St. Felix, Bishop of Nantes, Confessor
THE MOST illustrious among the bishops of Nantes was saint Felix, a person of the first rank in Aquitain, some say of Bourges in the First Aquitain; others more probably think of the Second Aquitain on the sea-coast and nearer Brittany. In the world he was more illustrious by his virtue, his eloquence, and learning, than by his dignities and high birth. The Greek language was as familiar to him as his own; he was a poet and orator, and seems from Fortunatus’s expression to have written a panegyric on the queen St. Radegundes in verse. He had been married when he was called to succeed Evemer, the holy bishop of Nantes, toward the close of the year 549, in the 37th year of his age. His zeal for discipline and good order appeared in the regulations he made for his own diocess, and in the decrees of the third council of Paris in 557, in the second of Tours in 566, and the fourth of Paris in 573. His charity to the poor had no other bounds but those of their necessities, and considering that the revenues of the Church were the patrimony of the poor, he reserved to himself only the prudent and troublesome administration of them for their use. He sold for them and the Church his own patrimony, and made it his study and earnest endeavour that no one in his diocess should pass unrelieved in distress. His predecessor had formed a project of building a cathedral within the walls of the city of Nantes, which Felix executed in the most magnificent manner. Fortunatus describes it to have been composed of three naves, of which the middle was supported by great pillars. A great cupola was raised in the middle. The church was covered with tin, and within was only azure, gold, mosaic paintings, pilasters, foliages, various figures and other ornaments. Euphronius, archbishop of Tours, and the bishops of Angers, Mans, Rennes, Poitiers, and Angouleme performed the dedication; no bishop of the Britons was invited to the ceremony; from which it appears that their commerce with the French was not entirely free. The Britons were then possessed of no lands in the diocess of Nantes except the territory of Croisic, in which was the palace of Aula Quiriaca or Guerrande, vulgarly Warand, probably so called from Guerech I. the British count of Vannes, who resided there. Canao, one of his successors, when Felix was made bishop, had put to death three of his brothers, and held a fourth named Macliau in prison. St. Felix by his intercession saved his life, and obtained his liberty. St. Gregory of Tours complains that bishop Felix had been prepossessed by false informations against Peter, Gregory’s brother, and accused him of favouring an unworthy nephew; but in other places bears testimony to his eminent sanctity, which is much extolled by Fortunatus and others. Guerech II. count of Vannes, plundered the diocesses of Rennes and Vannes, and repulsed the troops which king Chilperic sent against him; but at the entreaties of St. Felix, withdrew his forces, and made peace. The holy prelate died on the 8th of January in 584, the seventieth year of his age, of his episcopal dignity thirty three.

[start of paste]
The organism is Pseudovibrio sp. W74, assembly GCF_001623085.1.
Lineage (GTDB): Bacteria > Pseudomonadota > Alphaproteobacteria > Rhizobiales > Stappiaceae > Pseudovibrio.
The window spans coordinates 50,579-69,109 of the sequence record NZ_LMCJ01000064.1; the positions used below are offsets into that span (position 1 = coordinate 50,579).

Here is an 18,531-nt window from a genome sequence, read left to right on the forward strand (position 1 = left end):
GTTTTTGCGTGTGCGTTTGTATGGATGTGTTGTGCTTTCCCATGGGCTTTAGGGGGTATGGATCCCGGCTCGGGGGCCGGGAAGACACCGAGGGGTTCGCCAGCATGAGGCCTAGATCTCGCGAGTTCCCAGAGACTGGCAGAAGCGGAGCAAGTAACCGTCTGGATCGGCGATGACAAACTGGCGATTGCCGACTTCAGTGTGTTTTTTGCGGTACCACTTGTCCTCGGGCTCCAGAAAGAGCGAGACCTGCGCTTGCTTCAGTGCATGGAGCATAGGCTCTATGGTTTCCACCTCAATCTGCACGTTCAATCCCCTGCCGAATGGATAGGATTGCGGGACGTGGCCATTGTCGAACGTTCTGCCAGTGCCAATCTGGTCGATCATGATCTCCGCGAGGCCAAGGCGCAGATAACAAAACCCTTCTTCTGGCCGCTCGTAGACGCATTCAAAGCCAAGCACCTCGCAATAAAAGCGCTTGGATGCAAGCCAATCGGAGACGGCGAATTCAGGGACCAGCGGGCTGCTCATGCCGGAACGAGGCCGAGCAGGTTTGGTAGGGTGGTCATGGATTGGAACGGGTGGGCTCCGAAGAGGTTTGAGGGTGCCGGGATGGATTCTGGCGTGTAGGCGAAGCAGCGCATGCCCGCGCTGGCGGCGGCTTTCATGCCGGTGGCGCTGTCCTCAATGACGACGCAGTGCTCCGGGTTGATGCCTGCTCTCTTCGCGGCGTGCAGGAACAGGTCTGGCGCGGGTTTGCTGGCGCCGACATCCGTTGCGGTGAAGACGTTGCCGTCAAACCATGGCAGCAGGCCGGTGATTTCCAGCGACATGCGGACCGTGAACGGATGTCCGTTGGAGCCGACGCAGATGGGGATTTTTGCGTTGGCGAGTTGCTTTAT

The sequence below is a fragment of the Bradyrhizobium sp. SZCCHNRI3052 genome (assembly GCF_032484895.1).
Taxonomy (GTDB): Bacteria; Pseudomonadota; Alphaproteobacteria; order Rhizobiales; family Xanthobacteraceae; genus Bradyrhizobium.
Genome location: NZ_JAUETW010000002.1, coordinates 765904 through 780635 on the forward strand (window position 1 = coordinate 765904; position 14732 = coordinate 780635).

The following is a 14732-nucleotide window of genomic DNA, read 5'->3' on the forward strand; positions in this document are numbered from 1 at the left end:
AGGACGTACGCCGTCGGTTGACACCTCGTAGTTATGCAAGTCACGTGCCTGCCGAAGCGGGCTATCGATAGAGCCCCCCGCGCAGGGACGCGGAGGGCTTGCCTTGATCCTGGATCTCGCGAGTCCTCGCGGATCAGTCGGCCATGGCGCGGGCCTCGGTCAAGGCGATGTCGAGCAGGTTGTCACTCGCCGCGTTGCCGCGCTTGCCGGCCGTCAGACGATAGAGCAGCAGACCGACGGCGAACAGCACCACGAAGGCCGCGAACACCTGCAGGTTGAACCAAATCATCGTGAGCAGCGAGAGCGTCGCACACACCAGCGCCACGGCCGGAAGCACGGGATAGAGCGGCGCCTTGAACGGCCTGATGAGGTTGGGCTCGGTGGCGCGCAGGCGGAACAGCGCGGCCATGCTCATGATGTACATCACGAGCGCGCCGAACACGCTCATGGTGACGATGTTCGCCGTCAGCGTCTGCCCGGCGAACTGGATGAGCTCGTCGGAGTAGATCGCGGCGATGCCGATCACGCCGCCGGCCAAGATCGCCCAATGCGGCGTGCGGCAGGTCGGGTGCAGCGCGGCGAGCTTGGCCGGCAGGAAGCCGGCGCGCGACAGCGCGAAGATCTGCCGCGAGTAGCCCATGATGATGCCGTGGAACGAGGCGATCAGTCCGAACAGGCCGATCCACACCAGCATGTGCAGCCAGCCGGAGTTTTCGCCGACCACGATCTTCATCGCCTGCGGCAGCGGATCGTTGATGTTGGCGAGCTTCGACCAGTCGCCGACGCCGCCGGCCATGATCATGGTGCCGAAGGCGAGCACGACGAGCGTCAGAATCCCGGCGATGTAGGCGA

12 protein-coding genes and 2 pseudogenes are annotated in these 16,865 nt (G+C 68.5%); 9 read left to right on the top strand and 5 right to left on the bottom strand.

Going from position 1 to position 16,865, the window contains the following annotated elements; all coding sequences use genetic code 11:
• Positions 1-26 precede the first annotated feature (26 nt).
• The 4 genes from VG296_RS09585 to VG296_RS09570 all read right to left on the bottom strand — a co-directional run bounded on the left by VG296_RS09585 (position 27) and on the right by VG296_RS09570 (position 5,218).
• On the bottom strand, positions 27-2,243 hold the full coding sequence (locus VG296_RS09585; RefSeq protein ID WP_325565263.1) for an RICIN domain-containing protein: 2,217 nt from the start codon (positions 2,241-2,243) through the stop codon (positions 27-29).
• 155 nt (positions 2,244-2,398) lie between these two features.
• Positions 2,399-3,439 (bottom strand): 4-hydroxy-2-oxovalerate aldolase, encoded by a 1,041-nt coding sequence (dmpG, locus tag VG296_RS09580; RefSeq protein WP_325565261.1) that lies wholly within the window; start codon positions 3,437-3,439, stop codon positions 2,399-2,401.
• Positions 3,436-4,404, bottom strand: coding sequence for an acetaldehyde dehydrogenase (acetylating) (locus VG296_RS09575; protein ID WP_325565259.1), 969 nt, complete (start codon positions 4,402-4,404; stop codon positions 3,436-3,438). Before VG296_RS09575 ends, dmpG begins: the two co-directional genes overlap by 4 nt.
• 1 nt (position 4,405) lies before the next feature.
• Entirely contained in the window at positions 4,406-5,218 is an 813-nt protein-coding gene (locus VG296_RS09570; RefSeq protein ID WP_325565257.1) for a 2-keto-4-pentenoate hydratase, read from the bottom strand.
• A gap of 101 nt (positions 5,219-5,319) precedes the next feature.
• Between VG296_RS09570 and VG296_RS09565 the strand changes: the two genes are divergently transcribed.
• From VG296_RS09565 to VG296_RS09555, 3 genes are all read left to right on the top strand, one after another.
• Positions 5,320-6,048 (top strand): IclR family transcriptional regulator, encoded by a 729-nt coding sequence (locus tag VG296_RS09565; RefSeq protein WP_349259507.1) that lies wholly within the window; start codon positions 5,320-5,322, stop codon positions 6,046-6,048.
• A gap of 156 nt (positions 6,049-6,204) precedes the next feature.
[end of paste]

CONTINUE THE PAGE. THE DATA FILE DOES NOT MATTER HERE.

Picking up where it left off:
He is honoured at Nantes, of which he was the sixteenth bishop from St. Clair, on the 7th of July, the day of the translation of his relics. See Fortunatus, l. 3. c. 4, 5, 6, 7. St. Gregory of Tours, l. 5. c. 5. Ceillier, t. 16. p. 562. M. Travers, Histoire abrégée des Evéques de Nantes, tome 7. part 2. des Mémoires de Littérature recueillis par P. Desmolets de l’Oratoire. Stilting the Bollandist, t. 2. Jul. p. 470. Lobineau, Vies des SS. de Bretagne, p. 121.
Rev. Alban Butler (1711–73). Volume VII: July. The Lives of the Saints. 1866.